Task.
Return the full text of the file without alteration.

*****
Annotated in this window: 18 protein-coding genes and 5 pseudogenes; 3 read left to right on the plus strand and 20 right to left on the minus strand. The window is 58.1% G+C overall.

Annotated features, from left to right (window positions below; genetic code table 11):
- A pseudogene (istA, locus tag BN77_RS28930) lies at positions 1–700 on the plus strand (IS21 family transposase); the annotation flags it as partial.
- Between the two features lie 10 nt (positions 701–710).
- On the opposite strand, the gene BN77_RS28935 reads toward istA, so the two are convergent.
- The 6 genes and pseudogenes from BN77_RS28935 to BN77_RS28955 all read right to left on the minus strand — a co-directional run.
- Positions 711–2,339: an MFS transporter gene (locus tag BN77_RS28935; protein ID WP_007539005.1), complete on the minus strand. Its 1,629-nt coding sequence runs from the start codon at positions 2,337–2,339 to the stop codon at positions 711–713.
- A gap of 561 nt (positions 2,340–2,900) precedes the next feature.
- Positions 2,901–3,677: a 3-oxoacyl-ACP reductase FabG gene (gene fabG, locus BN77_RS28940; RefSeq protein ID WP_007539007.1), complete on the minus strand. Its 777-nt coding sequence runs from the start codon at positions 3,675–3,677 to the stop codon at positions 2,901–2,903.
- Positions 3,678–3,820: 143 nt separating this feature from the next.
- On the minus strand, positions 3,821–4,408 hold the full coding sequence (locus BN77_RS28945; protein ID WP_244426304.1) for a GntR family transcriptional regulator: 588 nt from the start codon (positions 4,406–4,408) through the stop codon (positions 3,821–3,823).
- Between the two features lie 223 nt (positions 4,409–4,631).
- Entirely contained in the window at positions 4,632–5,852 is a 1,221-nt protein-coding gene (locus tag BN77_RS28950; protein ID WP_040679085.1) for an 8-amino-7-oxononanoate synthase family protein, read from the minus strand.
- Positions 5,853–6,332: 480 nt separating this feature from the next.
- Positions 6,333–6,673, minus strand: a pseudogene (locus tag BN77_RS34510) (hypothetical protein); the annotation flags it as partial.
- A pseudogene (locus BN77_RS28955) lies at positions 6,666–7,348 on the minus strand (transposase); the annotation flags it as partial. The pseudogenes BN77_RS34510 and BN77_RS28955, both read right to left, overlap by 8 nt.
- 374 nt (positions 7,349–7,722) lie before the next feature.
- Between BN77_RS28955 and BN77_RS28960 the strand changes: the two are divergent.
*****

Annotated in this window: 18 protein-coding genes and 5 pseudogenes; 3 read left to right on the plus strand and 20 right to left on the minus strand. The window is 58.1% G+C overall.

Annotated features, from left to right (window positions below; genetic code table 11):
- A pseudogene (istA, locus tag BN77_RS28930) lies at positions 1–700 on the plus strand (IS21 family transposase); the annotation flags it as partial.
- Between the two features lie 10 nt (positions 701–710).
- On the opposite strand, the gene BN77_RS28935 reads toward istA, so the two are convergent.
- The 6 genes and pseudogenes from BN77_RS28935 to BN77_RS28955 all read right to left on the minus strand — a co-directional run.
- Positions 711–2,339: an MFS transporter gene (locus tag BN77_RS28935; protein ID WP_007539005.1), complete on the minus strand. Its 1,629-nt coding sequence runs from the start codon at positions 2,337–2,339 to the stop codon at positions 711–713.
- A gap of 561 nt (positions 2,340–2,900) precedes the next feature.
- Positions 2,901–3,677: a 3-oxoacyl-ACP reductase FabG gene (gene fabG, locus BN77_RS28940; RefSeq protein ID WP_007539007.1), complete on the minus strand. Its 777-nt coding sequence runs from the start codon at positions 3,675–3,677 to the stop codon at positions 2,901–2,903.
- Positions 3,678–3,820: 143 nt separating this feature from the next.
- On the minus strand, positions 3,821–4,408 hold the full coding sequence (locus BN77_RS28945; protein ID WP_244426304.1) for a GntR family transcriptional regulator: 588 nt from the start codon (positions 4,406–4,408) through the stop codon (positions 3,821–3,823).
- Between the two features lie 223 nt (positions 4,409–4,631).
- Entirely contained in the window at positions 4,632–5,852 is a 1,221-nt protein-coding gene (locus tag BN77_RS28950; protein ID WP_040679085.1) for an 8-amino-7-oxononanoate synthase family protein, read from the minus strand.
- Positions 5,853–6,332: 480 nt separating this feature from the next.
- Positions 6,333–6,673, minus strand: a pseudogene (locus tag BN77_RS34510) (hypothetical protein); the annotation flags it as partial.
- A pseudogene (locus BN77_RS28955) lies at positions 6,666–7,348 on the minus strand (transposase); the annotation flags it as partial. The pseudogenes BN77_RS34510 and BN77_RS28955, both read right to left, overlap by 8 nt.
- 374 nt (positions 7,349–7,722) lie before the next feature.
- Between BN77_RS28955 and BN77_RS28960 the strand changes: the two are divergent.